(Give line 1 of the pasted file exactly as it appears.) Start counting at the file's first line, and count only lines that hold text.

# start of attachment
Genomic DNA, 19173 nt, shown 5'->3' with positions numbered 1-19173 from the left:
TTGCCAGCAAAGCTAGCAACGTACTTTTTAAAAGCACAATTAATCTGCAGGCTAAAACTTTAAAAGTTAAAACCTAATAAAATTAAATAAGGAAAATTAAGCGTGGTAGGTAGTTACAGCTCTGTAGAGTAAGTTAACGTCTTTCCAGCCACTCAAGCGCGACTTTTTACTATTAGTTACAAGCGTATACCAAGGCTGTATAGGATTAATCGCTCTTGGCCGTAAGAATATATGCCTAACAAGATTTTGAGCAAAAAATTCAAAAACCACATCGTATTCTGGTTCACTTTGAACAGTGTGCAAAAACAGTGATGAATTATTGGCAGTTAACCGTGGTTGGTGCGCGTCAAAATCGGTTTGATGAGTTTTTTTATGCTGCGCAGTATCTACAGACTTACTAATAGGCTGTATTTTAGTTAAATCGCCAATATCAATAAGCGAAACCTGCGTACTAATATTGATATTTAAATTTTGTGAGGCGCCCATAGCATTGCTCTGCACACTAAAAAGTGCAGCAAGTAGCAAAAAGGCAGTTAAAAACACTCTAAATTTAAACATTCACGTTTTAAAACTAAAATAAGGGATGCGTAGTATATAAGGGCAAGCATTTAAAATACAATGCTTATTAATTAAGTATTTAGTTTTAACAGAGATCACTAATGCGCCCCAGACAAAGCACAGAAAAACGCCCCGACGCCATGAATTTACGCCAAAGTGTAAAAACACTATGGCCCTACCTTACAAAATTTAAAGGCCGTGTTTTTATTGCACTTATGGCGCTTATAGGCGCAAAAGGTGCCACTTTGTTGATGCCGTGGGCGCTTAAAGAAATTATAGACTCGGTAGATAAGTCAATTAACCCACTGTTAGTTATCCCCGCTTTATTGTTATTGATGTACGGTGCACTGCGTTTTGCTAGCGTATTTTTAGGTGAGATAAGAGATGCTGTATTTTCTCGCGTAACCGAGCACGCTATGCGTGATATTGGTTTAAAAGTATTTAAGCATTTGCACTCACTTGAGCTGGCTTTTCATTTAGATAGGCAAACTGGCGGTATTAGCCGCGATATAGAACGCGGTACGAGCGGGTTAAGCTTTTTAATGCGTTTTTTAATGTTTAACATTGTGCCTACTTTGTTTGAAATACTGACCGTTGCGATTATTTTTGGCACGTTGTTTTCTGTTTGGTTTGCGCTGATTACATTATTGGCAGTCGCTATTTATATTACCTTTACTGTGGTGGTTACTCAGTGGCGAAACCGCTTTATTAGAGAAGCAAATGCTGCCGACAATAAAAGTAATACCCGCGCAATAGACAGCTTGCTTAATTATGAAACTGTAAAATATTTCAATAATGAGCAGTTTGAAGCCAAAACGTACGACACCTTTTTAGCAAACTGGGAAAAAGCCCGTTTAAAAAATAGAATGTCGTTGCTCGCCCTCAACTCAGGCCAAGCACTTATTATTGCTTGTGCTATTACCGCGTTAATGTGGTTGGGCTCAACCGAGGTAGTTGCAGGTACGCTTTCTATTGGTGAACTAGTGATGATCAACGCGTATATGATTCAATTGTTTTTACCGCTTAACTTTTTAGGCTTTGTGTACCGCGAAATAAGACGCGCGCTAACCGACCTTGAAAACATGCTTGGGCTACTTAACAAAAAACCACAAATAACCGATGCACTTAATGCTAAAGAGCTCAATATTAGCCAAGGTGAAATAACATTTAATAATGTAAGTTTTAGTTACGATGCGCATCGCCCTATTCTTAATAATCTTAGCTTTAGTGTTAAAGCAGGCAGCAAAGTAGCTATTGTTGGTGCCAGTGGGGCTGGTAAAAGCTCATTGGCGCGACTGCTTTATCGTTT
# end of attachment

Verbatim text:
Genomic DNA, 19173 nt, shown 5'->3' with positions numbered 1-19173 from the left: